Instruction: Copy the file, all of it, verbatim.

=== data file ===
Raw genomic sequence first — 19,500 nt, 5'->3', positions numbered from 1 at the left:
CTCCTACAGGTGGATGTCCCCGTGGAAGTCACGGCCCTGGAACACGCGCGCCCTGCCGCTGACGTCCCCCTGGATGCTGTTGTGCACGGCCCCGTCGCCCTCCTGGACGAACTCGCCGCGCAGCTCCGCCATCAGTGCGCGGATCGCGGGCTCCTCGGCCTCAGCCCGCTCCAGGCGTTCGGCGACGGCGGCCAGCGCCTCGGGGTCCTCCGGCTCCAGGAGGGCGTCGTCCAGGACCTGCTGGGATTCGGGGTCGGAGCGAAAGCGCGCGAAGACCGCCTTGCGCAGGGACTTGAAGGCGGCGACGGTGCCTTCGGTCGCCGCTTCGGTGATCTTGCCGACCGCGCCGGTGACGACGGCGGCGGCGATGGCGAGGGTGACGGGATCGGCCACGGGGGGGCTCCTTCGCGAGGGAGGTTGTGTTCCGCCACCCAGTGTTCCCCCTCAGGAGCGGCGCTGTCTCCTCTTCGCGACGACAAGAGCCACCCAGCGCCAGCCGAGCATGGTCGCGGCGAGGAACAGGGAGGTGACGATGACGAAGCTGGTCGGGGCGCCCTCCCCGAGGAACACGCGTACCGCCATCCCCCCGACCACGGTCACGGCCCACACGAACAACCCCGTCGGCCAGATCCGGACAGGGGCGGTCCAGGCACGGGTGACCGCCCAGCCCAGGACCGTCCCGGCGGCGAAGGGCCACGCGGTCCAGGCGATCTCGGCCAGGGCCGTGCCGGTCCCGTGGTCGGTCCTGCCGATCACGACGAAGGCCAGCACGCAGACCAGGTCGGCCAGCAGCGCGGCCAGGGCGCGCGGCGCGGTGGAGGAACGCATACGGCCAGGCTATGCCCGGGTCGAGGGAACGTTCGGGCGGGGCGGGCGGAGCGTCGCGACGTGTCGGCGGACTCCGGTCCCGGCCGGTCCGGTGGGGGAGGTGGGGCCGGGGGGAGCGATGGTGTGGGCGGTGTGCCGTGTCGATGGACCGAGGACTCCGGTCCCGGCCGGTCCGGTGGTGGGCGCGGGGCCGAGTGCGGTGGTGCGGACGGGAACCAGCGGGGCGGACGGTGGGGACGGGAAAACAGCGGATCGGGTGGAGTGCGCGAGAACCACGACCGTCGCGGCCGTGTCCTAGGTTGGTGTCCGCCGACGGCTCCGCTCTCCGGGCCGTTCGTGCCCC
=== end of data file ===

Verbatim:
Raw genomic sequence first — 19,500 nt, 5'->3', positions numbered from 1 at the left:
CTCCTACAGGTGGATGTCCCCGTGGAAGTCACGGCCCTGGAACACGCGCGCCCTGCCGCTGACGTCCCCCTGGATGCTGTTGTGCACGGCCCCGTCGCCCTCCTGGACGAACTCGCCGCGCAGCTCCGCCATCAGTGCGCGGATCGCGGGCTCCTCGGCCTCAGCCCGCTCCAGGCGTTCGGCGACGGCGGCCAGCGCCTCGGGGTCCTCCGGCTCCAGGAGGGCGTCGTCCAGGACCTGCTGGGATTCGGGGTCGGAGCGAAAGCGCGCGAAGACCGCCTTGCGCAGGGACTTGAAGGCGGCGACGGTGCCTTCGGTCGCCGCTTCGGTGATCTTGCCGACCGCGCCGGTGACGACGGCGGCGGCGATGGCGAGGGTGACGGGATCGGCCACGGGGGGGCTCCTTCGCGAGGGAGGTTGTGTTCCGCCACCCAGTGTTCCCCCTCAGGAGCGGCGCTGTCTCCTCTTCGCGACGACAAGAGCCACCCAGCGCCAGCCGAGCATGGTCGCGGCGAGGAACAGGGAGGTGACGATGACGAAGCTGGTCGGGGCGCCCTCCCCGAGGAACACGCGTACCGCCATCCCCCCGACCACGGTCACGGCCCACACGAACAACCCCGTCGGCCAGATCCGGACAGGGGCGGTCCAGGCACGGGTGACCGCCCAGCCCAGGACCGTCCCGGCGGCGAAGGGCCACGCGGTCCAGGCGATCTCGGCCAGGGCCGTGCCGGTCCCGTGGTCGGTCCTGCCGATCACGACGAAGGCCAGCACGCAGACCAGGTCGGCCAGCAGCGCGGCCAGGGCGCGCGGCGCGGTGGAGGAACGCATACGGCCAGGCTATGCCCGGGTCGAGGGAACGTTCGGGCGGGGCGGGCGGAGCGTCGCGACGTGTCGGCGGACTCCGGTCCCGGCCGGTCCGGTGGGGGAGGTGGGGCCGGGGGGAGCGATGGTGTGGGCGGTGTGCCGTGTCGATGGACCGAGGACTCCGGTCCCGGCCGGTCCGGTGGTGGGCGCGGGGCCGAGTGCGGTGGTGCGGACGGGAACCAGCGGGGCGGACGGTGGGGACGGGAAAACAGCGGATCGGGTGGAGTGCGCGAGAACCACGACCGTCGCGGCCGTGTCCTAGGTTGGTGTCCGCCGACGGCTCCGCTCTCCGGGCCGTTCGTGCCCC